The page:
In my previous article, I've talked about writing Lint checks and benefits they can bring to your project. I've also outlined how to write custom Lint checks, but I didn't cover how to test them. Of course, you can always observe if Lint reports an error or warning if you make a mistake, but the problem arises if you have a bug in your implementation.
Since its introduction, ViewModel has become one of the most “core” Android Jetpack libraries. Based on our 2019 Developer Benchmarking data, over 40% of Android Developers have added ViewModels to their apps. If you’re not familiar with ViewModels, the reason why this is the case might not be clear: ViewModels promote better architecture by separating the data from your UI, making it easy to handle UI lifecycles while also improving testability. For a full explanation check out ViewModels: A Simple Example and the official documentation.
You can do dependency injection (DI) manually or with a library. Constructing your application’s dependency graph by hand is a cute exercise but not practical beyond toy examples. You’ll eventually find yourself extracting the repetitive manual DI code into your own bespoke library, one that’s likely to be undesigned and incomplete.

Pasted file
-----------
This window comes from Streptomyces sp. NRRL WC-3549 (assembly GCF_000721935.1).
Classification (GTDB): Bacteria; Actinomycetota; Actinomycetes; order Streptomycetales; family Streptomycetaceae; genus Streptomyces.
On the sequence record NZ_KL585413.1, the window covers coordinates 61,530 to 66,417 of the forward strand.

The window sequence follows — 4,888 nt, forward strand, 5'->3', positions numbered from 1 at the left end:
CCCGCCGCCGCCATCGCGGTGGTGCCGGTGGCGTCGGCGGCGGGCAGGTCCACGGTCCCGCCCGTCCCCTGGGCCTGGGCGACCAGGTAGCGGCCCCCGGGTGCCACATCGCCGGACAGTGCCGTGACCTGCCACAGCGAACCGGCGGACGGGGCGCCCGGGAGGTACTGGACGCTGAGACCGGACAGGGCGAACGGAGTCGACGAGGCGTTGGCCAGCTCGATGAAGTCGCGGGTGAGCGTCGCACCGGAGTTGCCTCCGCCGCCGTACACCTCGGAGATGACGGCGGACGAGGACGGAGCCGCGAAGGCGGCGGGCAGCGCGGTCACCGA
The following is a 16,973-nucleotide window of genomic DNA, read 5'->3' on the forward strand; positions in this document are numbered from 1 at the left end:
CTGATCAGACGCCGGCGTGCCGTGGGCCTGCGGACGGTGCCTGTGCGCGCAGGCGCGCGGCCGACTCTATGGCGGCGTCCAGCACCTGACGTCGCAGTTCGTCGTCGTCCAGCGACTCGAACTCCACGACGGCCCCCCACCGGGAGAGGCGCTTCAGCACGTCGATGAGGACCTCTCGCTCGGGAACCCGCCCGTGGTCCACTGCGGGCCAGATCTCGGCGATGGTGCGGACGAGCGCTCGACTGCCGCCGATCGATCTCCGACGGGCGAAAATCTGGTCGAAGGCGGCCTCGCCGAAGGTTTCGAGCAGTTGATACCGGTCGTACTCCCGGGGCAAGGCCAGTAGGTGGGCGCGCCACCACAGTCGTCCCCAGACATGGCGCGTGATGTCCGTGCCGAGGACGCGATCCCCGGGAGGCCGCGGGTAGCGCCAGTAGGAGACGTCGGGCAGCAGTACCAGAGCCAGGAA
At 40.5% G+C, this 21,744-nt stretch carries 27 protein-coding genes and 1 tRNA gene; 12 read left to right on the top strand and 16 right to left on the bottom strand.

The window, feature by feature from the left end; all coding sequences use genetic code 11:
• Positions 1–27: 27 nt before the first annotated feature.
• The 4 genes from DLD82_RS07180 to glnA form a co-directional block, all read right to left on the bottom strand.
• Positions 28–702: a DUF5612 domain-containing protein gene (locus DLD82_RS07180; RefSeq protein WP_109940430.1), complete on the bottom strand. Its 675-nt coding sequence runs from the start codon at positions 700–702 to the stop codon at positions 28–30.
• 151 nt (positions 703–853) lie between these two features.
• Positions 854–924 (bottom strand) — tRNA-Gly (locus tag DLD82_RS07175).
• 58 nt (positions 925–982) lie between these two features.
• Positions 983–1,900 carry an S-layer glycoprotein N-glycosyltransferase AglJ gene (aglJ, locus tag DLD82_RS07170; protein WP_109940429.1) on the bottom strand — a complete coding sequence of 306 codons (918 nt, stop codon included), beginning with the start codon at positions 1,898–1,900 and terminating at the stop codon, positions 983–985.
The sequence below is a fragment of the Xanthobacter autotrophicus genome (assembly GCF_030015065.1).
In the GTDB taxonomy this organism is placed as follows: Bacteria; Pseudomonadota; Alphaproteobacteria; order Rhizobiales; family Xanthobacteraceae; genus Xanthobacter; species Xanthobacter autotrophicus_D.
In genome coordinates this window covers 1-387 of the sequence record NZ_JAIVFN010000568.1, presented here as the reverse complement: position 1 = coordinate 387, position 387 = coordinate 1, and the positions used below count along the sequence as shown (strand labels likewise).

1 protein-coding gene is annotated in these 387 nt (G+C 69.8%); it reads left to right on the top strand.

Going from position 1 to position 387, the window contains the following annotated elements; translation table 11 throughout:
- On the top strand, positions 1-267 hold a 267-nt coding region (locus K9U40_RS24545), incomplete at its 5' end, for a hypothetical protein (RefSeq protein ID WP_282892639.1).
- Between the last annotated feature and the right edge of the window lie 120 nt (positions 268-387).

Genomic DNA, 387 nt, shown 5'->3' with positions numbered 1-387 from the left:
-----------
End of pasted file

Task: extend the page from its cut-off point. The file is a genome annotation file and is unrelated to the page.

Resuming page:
How to write async network requests with Kotlin Coroutines and Retrofit .. To better understand how this works and how to migrate your current code (I know you will, just come back here when you notice how coincise and simple is the new syntax at the end of the post) let’s make an example app that… makes a simple network request!
A Parcel is an optimised serialisation format for Android which is designed to enable us to transfer data between processes. This is something that most Android developers need to do occasionally, but not that often. Making a class Pareclizable actually requires a little bit of effort, but there’s a Kotlin extension that simplifies things enormously. In this post we’ll look at @Parcelize and how it can make our lives easier.
In this series of posts we will look closely at one of the main ingredients in a container - Namespaces. In the process, we will create a simpler clone of the docker run command - our very own program that will take as input a command (along with it’s arguments if any) and spin up a container process to run it, isolated from the rest of the system similar to how you would docker run it from an image.